Protest and Murder: Confronting the “What About” Syndrome

This past Saturday night we were confronted with the agonizing story of another unarmed Black teenager shot to death on the streets of his southside Chicago neighborhood. Fifteen-year-old honor roll student Demario Bailey was shot as he attempted to defend his twin brother Demacio from a group of youths who demanded the jacket that Demacio was wearing. A total of four suspects aged 16 and 17 are in custody.

While statistics indicate that the number of murders in Chicago is decreasing, each killing of a young person brings with it a unique version of a familiar story: a family whose pain and grief are palpable and a community in shock and anger as another family is added to those who have lost a child to gun violence.

There was a small community demonstration in response to the murder of Demario Bailey. The now familiar slogan “Black Lives Matter” was printed on a card attached to a jacket placed at the crime scene. But I doubt that there will be the massive outpouring of protest that we have seen in recent weeks and months over the killings of unarmed Black men in Missouri and New York. Demario’s killer wasn’t a white police officer. The killer of this unarmed Black child was another Black teenager who apparently rejected the idea that Black lives matter.

The protests against police shootings of unarmed Black men have become a regular – and regulated – part of daily life in a number of American cities. Police have created areas where the protesters can march without disrupting the comings and goings of the busy populace. The protesters, for their part, refrain from violent and disruptive behavior. Arguably, the protests have been co-opted. Unless there is another egregious police shooting of an unarmed Black man, it is a matter of time until these protests, like those of the occupy movement, fade from the scene.

In this context, thinking people are challenged to confront the racism that leads both to the violence inflicted on Black men by the “justice” system and its agents and the incessant violence inflicted on Black youth by seemingly uncontrollable criminal elements in the city’s Black communities. Already I note some frustrated Black voices dismissing the relevance of the Ferguson and New York inspired protests in the face of the all-too-familiar pattern of killings in Black communities.

Nonetheless, we must avoid the “what about” syndrome that has been adopted by (mostly white) apologists for the system who seek to discredit the multiracial protests that have taken place throughout the country. I don’t know when and how “what about” became a “thing”. I have heard it regularly used by Stephanie Miller and Chris Lavoie on The Stephanie Miller Show, to refer to people who evoke false equivalencies in an to attempt to refute a position with which they disagree, but against which they have no evidence-based argument. (“What about the people killed with hammers?” “What about terrorists that might be sneaking into the country with those undocumented children?”)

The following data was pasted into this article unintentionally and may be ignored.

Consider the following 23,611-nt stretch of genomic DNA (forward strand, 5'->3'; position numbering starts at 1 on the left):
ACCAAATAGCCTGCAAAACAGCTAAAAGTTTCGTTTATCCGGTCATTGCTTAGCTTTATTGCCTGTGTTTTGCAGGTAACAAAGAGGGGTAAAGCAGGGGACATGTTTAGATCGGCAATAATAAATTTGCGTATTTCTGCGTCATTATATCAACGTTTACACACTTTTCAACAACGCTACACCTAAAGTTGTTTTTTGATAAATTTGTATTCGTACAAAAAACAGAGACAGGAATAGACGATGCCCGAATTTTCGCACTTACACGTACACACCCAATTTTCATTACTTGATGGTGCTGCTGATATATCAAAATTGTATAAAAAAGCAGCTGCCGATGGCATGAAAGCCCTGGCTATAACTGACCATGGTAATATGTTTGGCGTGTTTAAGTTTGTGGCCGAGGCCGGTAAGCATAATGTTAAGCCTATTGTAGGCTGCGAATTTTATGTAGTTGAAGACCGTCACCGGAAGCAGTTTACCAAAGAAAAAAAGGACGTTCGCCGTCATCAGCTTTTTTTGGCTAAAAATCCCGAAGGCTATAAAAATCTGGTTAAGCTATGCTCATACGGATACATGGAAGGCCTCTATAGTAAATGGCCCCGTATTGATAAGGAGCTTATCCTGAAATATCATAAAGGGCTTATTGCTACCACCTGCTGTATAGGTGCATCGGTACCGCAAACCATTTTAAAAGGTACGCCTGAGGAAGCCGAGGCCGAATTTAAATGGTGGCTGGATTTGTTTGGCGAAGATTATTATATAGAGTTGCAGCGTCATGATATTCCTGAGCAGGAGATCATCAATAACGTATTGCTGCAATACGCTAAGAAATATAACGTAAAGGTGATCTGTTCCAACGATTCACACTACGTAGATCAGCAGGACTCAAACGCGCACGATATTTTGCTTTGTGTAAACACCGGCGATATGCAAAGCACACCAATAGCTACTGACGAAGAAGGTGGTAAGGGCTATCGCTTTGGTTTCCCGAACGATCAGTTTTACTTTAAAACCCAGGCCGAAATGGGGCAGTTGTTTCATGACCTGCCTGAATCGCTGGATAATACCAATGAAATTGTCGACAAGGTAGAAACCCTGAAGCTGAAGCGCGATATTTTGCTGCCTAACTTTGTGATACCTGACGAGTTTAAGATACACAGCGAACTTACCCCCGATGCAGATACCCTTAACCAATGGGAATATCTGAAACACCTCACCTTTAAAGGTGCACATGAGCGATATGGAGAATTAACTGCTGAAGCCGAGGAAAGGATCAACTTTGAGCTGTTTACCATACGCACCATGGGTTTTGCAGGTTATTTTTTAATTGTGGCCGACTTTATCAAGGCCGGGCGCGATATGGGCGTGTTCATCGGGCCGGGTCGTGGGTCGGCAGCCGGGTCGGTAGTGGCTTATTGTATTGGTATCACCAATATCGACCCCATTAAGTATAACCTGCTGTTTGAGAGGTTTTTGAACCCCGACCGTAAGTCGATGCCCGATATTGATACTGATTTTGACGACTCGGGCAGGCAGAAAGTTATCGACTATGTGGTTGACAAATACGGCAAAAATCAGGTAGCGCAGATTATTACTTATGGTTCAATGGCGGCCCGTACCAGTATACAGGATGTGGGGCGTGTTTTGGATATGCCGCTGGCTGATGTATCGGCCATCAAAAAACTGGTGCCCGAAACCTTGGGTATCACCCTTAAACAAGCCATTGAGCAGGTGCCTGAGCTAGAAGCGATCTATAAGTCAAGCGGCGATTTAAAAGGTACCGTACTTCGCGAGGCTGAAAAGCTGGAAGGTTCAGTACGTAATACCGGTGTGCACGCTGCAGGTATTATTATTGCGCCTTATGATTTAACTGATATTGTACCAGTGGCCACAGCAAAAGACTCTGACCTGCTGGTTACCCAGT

In formal logic this kind of reasoning is classified as the fallacy of irrelevance. Not that the premise is inherently irrelevant in itself; it is irrelevant to the conclusion that is being debated. We see this in comments like those of the Wall Street Journal’s Jason Riley (“The problem is not cops shooting Blacks but Blacks shooting each other…”) and Martha MacCallum of Fox News (“What about Black-on-Black violence?”) and The Washington Post’s Eugene Robinson (“The near-constant background noise of Black-on-Black violence is too often ignored.”).

These comments ignore actions taken over decades to stem the tide of gang conflict and gun deaths (often of uninvolved bystanders) in poor Black and Hispanic neighborhoods. A brief internet search yielded page after page of websites about programs at the national, state, and local level that have been set up (and in some cases later dismantled) to prevent or stop gang violence. Begun at the neighborhood level, these programs have often drawn government funding, at least for a while.

But in the long run, very little has changed. In Chicago, as much as we look forward with hope to the end of winter, we also look forward with dread to the almost certain outbreak of shootings and killings that comes with the warm weather. It is very likely that by spring the “Ferguson” protests will be last year’s news.

It seems obvious that our society needs to eradicate both police violence and gang violence.  What is lacking is a comprehensive, transformative set of initiatives that involve every institution that has an effect on the communities in need. So I’ll end with a few “what abouts” that may be relevant to the problem of violence in Black communities.

  • What about a community building effort equal in scale and duration to our “nation building” projects in Iraq and Afghanistan?
  • What about educating entire communities rather than only the children?
  • What about showing teens the myriad jobs that people do to earn a decent wage?
  • What about subsidizing apprenticeships for young people of color to help them to become socialized into the culture of work?

Nothing on my list has anything to do with law enforcement or the criminal justice system. I haven’t mentioned gun regulation or drug laws. I’ll leave those for someone else’s “what about” list.


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